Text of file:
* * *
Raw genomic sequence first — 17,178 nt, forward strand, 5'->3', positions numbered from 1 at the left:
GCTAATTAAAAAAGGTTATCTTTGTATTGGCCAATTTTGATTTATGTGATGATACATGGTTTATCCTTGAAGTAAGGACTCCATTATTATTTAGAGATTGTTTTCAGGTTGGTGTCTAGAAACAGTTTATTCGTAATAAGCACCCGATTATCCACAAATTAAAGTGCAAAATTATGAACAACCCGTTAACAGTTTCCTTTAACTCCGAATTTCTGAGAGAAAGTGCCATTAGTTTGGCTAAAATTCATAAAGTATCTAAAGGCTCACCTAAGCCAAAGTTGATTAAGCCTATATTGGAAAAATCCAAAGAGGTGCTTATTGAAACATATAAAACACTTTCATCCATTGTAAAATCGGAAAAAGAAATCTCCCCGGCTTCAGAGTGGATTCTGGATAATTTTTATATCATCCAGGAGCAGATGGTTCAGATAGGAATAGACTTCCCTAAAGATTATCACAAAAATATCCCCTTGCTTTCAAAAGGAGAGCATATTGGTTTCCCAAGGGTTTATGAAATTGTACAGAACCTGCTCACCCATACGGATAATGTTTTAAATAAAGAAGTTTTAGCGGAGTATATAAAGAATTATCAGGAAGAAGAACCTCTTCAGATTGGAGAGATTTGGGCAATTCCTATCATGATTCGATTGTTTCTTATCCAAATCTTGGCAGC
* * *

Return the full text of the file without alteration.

Raw genomic sequence first — 17,178 nt, forward strand, 5'->3', positions numbered from 1 at the left:
GCTAATTAAAAAAGGTTATCTTTGTATTGGCCAATTTTGATTTATGTGATGATACATGGTTTATCCTTGAAGTAAGGACTCCATTATTATTTAGAGATTGTTTTCAGGTTGGTGTCTAGAAACAGTTTATTCGTAATAAGCACCCGATTATCCACAAATTAAAGTGCAAAATTATGAACAACCCGTTAACAGTTTCCTTTAACTCCGAATTTCTGAGAGAAAGTGCCATTAGTTTGGCTAAAATTCATAAAGTATCTAAAGGCTCACCTAAGCCAAAGTTGATTAAGCCTATATTGGAAAAATCCAAAGAGGTGCTTATTGAAACATATAAAACACTTTCATCCATTGTAAAATCGGAAAAAGAAATCTCCCCGGCTTCAGAGTGGATTCTGGATAATTTTTATATCATCCAGGAGCAGATGGTTCAGATAGGAATAGACTTCCCTAAAGATTATCACAAAAATATCCCCTTGCTTTCAAAAGGAGAGCATATTGGTTTCCCAAGGGTTTATGAAATTGTACAGAACCTGCTCACCCATACGGATAATGTTTTAAATAAAGAAGTTTTAGCGGAGTATATAAAGAATTATCAGGAAGAAGAACCTCTTCAGATTGGAGAGATTTGGGCAATTCCTATCATGATTCGATTGTTTCTTATCCAAATCTTGGCAGC